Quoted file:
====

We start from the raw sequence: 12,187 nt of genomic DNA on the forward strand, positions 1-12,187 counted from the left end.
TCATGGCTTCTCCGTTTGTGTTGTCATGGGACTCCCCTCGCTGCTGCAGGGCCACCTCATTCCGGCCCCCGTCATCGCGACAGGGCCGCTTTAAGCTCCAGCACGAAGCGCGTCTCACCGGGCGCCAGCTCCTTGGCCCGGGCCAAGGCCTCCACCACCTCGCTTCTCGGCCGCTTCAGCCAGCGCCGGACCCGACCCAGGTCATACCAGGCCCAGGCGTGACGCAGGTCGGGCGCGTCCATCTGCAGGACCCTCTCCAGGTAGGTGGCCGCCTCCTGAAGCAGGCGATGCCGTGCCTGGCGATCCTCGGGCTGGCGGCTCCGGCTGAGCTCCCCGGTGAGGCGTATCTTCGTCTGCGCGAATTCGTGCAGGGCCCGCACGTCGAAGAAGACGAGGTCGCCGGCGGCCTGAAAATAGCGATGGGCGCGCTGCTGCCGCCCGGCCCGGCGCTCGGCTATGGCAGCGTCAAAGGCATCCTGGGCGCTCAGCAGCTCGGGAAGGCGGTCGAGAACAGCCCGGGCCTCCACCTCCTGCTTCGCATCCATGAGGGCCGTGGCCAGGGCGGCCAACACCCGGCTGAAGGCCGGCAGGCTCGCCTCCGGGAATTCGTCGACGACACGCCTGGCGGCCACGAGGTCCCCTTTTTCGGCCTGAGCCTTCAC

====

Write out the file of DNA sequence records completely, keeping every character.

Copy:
We start from the raw sequence: 12,187 nt of genomic DNA on the forward strand, positions 1-12,187 counted from the left end.
TCATGGCTTCTCCGTTTGTGTTGTCATGGGACTCCCCTCGCTGCTGCAGGGCCACCTCATTCCGGCCCCCGTCATCGCGACAGGGCCGCTTTAAGCTCCAGCACGAAGCGCGTCTCACCGGGCGCCAGCTCCTTGGCCCGGGCCAAGGCCTCCACCACCTCGCTTCTCGGCCGCTTCAGCCAGCGCCGGACCCGACCCAGGTCATACCAGGCCCAGGCGTGACGCAGGTCGGGCGCGTCCATCTGCAGGACCCTCTCCAGGTAGGTGGCCGCCTCCTGAAGCAGGCGATGCCGTGCCTGGCGATCCTCGGGCTGGCGGCTCCGGCTGAGCTCCCCGGTGAGGCGTATCTTCGTCTGCGCGAATTCGTGCAGGGCCCGCACGTCGAAGAAGACGAGGTCGCCGGCGGCCTGAAAATAGCGATGGGCGCGCTGCTGCCGCCCGGCCCGGCGCTCGGCTATGGCAGCGTCAAAGGCATCCTGGGCGCTCAGCAGCTCGGGAAGGCGGTCGAGAACAGCCCGGGCCTCCACCTCCTGCTTCGCATCCATGAGGGCCGTGGCCAGGGCGGCCAACACCCGGCTGAAGGCCGGCAGGCTCGCCTCCGGGAATTCGTCGACGACACGCCTGGCGGCCACGAGGTCCCCTTTTTCGGCCTGAGCCTTCAC